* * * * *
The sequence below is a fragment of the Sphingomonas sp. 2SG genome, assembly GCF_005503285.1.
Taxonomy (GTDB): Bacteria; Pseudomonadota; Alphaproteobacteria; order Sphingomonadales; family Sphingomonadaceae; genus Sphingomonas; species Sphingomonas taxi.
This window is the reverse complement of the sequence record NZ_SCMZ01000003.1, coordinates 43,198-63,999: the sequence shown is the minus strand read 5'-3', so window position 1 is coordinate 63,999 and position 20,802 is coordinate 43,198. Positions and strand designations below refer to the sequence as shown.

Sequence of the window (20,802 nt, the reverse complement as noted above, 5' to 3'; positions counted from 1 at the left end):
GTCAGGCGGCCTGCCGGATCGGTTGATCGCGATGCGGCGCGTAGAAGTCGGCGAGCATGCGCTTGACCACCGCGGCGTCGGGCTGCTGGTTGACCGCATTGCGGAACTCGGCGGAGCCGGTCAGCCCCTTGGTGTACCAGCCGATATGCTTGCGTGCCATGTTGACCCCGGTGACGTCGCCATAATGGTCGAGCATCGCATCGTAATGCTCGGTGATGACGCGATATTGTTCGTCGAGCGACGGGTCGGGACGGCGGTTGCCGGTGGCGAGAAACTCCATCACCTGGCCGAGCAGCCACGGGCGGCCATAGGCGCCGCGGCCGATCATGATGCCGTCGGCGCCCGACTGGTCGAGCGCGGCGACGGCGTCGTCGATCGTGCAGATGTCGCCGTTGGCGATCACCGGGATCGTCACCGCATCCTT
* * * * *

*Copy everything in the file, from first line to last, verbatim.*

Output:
The sequence below is a fragment of the Sphingomonas sp. 2SG genome, assembly GCF_005503285.1.
Taxonomy (GTDB): Bacteria; Pseudomonadota; Alphaproteobacteria; order Sphingomonadales; family Sphingomonadaceae; genus Sphingomonas; species Sphingomonas taxi.
This window is the reverse complement of the sequence record NZ_SCMZ01000003.1, coordinates 43,198-63,999: the sequence shown is the minus strand read 5'-3', so window position 1 is coordinate 63,999 and position 20,802 is coordinate 43,198. Positions and strand designations below refer to the sequence as shown.

Sequence of the window (20,802 nt, the reverse complement as noted above, 5' to 3'; positions counted from 1 at the left end):
GTCAGGCGGCCTGCCGGATCGGTTGATCGCGATGCGGCGCGTAGAAGTCGGCGAGCATGCGCTTGACCACCGCGGCGTCGGGCTGCTGGTTGACCGCATTGCGGAACTCGGCGGAGCCGGTCAGCCCCTTGGTGTACCAGCCGATATGCTTGCGTGCCATGTTGACCCCGGTGACGTCGCCATAATGGTCGAGCATCGCATCGTAATGCTCGGTGATGACGCGATATTGTTCGTCGAGCGACGGGTCGGGACGGCGGTTGCCGGTGGCGAGAAACTCCATCACCTGGCCGAGCAGCCACGGGCGGCCATAGGCGCCGCGGCCGATCATGATGCCGTCGGCGCCCGACTGGTCGAGCGCGGCGACGGCGTCGTCGATCGTGCAGATGTCGCCGTTGGCGATCACCGGGATCGTCACCGCATCCTT